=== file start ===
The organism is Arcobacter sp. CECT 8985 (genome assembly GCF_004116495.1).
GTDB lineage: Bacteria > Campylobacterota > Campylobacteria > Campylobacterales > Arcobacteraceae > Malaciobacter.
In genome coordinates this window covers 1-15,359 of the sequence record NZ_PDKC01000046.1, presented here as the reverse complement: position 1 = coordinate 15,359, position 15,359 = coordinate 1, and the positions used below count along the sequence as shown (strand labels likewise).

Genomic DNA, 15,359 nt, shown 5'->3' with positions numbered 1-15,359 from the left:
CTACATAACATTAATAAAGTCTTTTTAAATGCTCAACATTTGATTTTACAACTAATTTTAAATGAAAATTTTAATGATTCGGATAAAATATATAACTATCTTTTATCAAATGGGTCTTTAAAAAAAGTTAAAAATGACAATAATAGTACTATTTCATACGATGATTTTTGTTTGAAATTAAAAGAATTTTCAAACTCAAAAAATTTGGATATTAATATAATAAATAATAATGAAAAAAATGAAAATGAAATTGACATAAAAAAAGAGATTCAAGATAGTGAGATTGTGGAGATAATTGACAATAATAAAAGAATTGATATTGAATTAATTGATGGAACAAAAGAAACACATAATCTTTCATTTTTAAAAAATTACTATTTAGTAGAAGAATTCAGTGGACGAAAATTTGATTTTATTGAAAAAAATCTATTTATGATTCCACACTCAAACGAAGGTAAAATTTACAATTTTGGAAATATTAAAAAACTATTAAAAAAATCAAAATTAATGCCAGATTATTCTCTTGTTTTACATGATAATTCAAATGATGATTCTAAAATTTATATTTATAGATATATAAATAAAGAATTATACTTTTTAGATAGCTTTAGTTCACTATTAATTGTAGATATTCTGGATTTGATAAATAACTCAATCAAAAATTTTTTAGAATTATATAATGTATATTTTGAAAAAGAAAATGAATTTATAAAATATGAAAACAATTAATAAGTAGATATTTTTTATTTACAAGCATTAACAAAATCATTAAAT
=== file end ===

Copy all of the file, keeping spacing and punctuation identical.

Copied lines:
The organism is Arcobacter sp. CECT 8985 (genome assembly GCF_004116495.1).
GTDB lineage: Bacteria > Campylobacterota > Campylobacteria > Campylobacterales > Arcobacteraceae > Malaciobacter.
In genome coordinates this window covers 1-15,359 of the sequence record NZ_PDKC01000046.1, presented here as the reverse complement: position 1 = coordinate 15,359, position 15,359 = coordinate 1, and the positions used below count along the sequence as shown (strand labels likewise).

Genomic DNA, 15,359 nt, shown 5'->3' with positions numbered 1-15,359 from the left:
CTACATAACATTAATAAAGTCTTTTTAAATGCTCAACATTTGATTTTACAACTAATTTTAAATGAAAATTTTAATGATTCGGATAAAATATATAACTATCTTTTATCAAATGGGTCTTTAAAAAAAGTTAAAAATGACAATAATAGTACTATTTCATACGATGATTTTTGTTTGAAATTAAAAGAATTTTCAAACTCAAAAAATTTGGATATTAATATAATAAATAATAATGAAAAAAATGAAAATGAAATTGACATAAAAAAAGAGATTCAAGATAGTGAGATTGTGGAGATAATTGACAATAATAAAAGAATTGATATTGAATTAATTGATGGAACAAAAGAAACACATAATCTTTCATTTTTAAAAAATTACTATTTAGTAGAAGAATTCAGTGGACGAAAATTTGATTTTATTGAAAAAAATCTATTTATGATTCCACACTCAAACGAAGGTAAAATTTACAATTTTGGAAATATTAAAAAACTATTAAAAAAATCAAAATTAATGCCAGATTATTCTCTTGTTTTACATGATAATTCAAATGATGATTCTAAAATTTATATTTATAGATATATAAATAAAGAATTATACTTTTTAGATAGCTTTAGTTCACTATTAATTGTAGATATTCTGGATTTGATAAATAACTCAATCAAAAATTTTTTAGAATTATATAATGTATATTTTGAAAAAGAAAATGAATTTATAAAATATGAAAACAATTAATAAGTAGATATTTTTTATTTACAAGCATTAACAAAATCATTAAAT